Next steps: the new levy will be implemented under the Spring Finance Bill 2023, which is due to be published in mid-December.  While there is no indication that a formal consultation will be launched, the Government appears willing to engage with industry on the design on the levy.  HM Treasury has said that HM Treasury and HMRC will "reach out" to relevant generators to discuss how the details set out in its "Technical Note" (see below) will be implemented in legislation.  In addition, generators are being invited to contact HM Treasury by e-mail at:

    More information: the details of the Levy are set out in two documents published on 17 November 2022:

    Figure 1: Illustrative example of the effect of the Electricity Generator Levy


    In this example, it is assumed that:

    • Company A earns £89,000,000 per annum on Generation Receipts of which £59,000,000 per annum relate to the Benchmark Price of £75/MWh ("Benchmark Generation Receipts").
    • Company A has annual operating costs of £30,000,000 and annual finance costs of £20,000,000.
    • Company A is not a member of a group, is not a party to a CfD with the LCCC and it will be entitled to the full annual allowance of £10 million for the Electricity Generator Levy.
    • The £89,000,000 of Generation Receipts are net of any gains or losses on financial derivatives used to hedge Company A's output and/or trading by Company A relating to output, e.g. buying back electricity in the market at a higher or lower price than output that was previously sold.

    We have disregarded any potential adjustments for tax purposes (including capital allowances and interest deductibility ceilings). For the sake of simplicity, we have assumed that at all times the rate of Corporation Tax is 25% (noting that the increase from 19% to 25% will actually take place on 1 April 2023).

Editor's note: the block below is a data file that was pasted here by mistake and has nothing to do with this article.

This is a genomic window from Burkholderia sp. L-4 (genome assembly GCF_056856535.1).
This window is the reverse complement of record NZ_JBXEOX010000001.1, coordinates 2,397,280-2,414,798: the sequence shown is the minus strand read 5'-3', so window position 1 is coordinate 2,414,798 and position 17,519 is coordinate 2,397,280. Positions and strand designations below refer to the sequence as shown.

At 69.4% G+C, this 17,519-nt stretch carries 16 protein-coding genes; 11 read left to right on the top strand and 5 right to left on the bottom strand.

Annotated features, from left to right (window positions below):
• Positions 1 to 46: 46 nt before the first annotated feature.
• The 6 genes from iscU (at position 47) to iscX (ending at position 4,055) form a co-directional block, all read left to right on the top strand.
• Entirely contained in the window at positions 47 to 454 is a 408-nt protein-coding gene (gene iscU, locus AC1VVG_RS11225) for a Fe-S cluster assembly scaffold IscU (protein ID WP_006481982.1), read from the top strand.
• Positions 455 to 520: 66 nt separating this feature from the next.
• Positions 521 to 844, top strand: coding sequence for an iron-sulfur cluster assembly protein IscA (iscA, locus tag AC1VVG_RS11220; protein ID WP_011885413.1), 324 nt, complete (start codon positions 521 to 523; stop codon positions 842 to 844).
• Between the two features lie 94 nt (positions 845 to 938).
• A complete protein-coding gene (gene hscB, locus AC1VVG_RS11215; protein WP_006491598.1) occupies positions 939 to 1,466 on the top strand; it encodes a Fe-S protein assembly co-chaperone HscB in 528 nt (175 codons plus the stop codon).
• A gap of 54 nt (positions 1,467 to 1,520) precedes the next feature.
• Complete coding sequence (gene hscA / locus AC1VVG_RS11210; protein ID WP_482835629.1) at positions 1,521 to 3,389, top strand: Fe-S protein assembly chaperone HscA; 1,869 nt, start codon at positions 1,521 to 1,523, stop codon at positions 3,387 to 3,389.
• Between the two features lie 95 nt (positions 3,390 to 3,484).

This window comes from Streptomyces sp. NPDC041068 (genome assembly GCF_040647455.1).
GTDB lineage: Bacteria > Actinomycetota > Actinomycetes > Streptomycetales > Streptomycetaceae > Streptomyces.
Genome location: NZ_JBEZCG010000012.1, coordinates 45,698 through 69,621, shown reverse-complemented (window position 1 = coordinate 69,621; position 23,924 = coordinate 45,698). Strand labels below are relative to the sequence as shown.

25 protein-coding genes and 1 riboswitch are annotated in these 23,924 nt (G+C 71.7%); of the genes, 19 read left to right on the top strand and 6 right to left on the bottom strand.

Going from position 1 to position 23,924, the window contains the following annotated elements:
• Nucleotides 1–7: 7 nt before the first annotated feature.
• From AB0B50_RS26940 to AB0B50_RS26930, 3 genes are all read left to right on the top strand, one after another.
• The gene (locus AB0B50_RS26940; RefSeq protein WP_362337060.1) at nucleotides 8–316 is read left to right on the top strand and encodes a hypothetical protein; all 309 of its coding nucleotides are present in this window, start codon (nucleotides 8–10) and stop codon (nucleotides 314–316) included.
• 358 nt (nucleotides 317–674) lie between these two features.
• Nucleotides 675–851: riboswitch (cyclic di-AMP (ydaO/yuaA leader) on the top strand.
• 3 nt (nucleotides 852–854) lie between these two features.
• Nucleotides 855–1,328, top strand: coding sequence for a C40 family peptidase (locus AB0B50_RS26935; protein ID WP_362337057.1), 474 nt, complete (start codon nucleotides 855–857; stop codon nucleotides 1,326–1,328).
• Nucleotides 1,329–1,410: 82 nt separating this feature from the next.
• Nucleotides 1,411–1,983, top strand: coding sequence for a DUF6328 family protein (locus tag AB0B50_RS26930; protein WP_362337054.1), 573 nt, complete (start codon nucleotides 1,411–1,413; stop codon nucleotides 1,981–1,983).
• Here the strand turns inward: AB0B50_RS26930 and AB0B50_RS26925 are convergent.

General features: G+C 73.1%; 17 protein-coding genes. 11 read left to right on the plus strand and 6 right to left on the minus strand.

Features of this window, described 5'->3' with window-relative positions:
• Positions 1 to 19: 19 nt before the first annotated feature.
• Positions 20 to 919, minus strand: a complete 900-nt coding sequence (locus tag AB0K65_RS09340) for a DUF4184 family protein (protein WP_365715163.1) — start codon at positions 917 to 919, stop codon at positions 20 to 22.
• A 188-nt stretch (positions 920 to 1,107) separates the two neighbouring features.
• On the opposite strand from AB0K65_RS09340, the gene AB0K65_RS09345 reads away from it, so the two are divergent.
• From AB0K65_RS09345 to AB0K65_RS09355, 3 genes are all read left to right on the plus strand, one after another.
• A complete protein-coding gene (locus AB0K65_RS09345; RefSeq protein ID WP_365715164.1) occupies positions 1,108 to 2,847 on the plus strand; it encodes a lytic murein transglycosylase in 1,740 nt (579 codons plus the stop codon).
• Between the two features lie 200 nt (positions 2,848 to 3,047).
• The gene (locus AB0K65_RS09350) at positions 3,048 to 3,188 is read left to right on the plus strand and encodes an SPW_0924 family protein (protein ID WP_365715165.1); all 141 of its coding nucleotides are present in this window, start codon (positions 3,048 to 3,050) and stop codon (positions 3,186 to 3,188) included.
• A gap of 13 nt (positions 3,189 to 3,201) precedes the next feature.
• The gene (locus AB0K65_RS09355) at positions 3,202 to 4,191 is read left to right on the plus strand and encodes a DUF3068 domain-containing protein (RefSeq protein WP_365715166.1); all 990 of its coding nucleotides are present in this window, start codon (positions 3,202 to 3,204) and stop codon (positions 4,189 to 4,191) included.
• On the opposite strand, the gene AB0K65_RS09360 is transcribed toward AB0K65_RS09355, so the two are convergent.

Corporation Tax Position after Electricity Generator Levy applies (i.e. revenues after 1 January 2023)

    Electricity Generator Levy

    Electricity Generator Levy = (Generation Receipts – Benchmark Generation Receipts – Annual Allowance) x 45%

    £(89,000,000 - 59,000,000 – 10,000,000) x 45% = £9,000,000

    Corporation Tax

    Corporation Tax = (Total Revenue – Operating Costs – Finance Costs) x 25%

    (£89,000,000 - £30,000,000 - £20,000,000) x 25% = £9,750,000

    Total Tax


    Effective tax rate: 48%

    Corporation Tax Position before Electricity Generator Levy applies (i.e. revenues before 1 January 2023)

    Corporation Tax

    £(89,000,000 - 30,000,000 - 20,000,000) x 25% = £9,750,000

    Total Tax


    Effective tax rate: 25%

    The information provided is not intended to be a comprehensive review of all developments in the law and practice, or to cover all aspects of those referred to.
    Readers should take legal advice before applying it to specific issues or transactions.